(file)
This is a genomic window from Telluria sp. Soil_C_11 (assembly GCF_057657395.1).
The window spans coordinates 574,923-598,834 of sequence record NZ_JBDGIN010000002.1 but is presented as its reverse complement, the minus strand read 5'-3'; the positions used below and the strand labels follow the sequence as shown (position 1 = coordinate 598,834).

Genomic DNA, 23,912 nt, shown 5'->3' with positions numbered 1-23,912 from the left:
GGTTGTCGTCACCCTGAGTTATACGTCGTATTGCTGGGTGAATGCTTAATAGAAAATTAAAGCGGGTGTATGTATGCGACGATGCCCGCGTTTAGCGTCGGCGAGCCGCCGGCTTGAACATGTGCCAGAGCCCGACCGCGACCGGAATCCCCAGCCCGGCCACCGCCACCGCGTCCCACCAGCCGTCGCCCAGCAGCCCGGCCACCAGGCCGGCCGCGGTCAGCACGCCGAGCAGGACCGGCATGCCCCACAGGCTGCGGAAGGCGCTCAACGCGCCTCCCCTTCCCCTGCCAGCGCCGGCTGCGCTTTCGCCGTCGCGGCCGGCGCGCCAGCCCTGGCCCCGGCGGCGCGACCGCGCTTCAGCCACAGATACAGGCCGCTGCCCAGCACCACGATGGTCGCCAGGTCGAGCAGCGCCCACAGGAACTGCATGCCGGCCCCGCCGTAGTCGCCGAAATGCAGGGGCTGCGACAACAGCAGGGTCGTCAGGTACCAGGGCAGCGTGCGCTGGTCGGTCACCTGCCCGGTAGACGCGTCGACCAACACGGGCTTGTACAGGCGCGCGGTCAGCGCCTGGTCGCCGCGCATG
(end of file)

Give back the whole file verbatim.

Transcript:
This is a genomic window from Telluria sp. Soil_C_11 (assembly GCF_057657395.1).
The window spans coordinates 574,923-598,834 of sequence record NZ_JBDGIN010000002.1 but is presented as its reverse complement, the minus strand read 5'-3'; the positions used below and the strand labels follow the sequence as shown (position 1 = coordinate 598,834).

Genomic DNA, 23,912 nt, shown 5'->3' with positions numbered 1-23,912 from the left:
GGTTGTCGTCACCCTGAGTTATACGTCGTATTGCTGGGTGAATGCTTAATAGAAAATTAAAGCGGGTGTATGTATGCGACGATGCCCGCGTTTAGCGTCGGCGAGCCGCCGGCTTGAACATGTGCCAGAGCCCGACCGCGACCGGAATCCCCAGCCCGGCCACCGCCACCGCGTCCCACCAGCCGTCGCCCAGCAGCCCGGCCACCAGGCCGGCCGCGGTCAGCACGCCGAGCAGGACCGGCATGCCCCACAGGCTGCGGAAGGCGCTCAACGCGCCTCCCCTTCCCCTGCCAGCGCCGGCTGCGCTTTCGCCGTCGCGGCCGGCGCGCCAGCCCTGGCCCCGGCGGCGCGACCGCGCTTCAGCCACAGATACAGGCCGCTGCCCAGCACCACGATGGTCGCCAGGTCGAGCAGCGCCCACAGGAACTGCATGCCGGCCCCGCCGTAGTCGCCGAAATGCAGGGGCTGCGACAACAGCAGGGTCGTCAGGTACCAGGGCAGCGTGCGCTGGTCGGTCACCTGCCCGGTAGACGCGTCGACCAACACGGGCTTGTACAGGCGCGCGGTCAGCGCCTGGTCGCCGCGCATG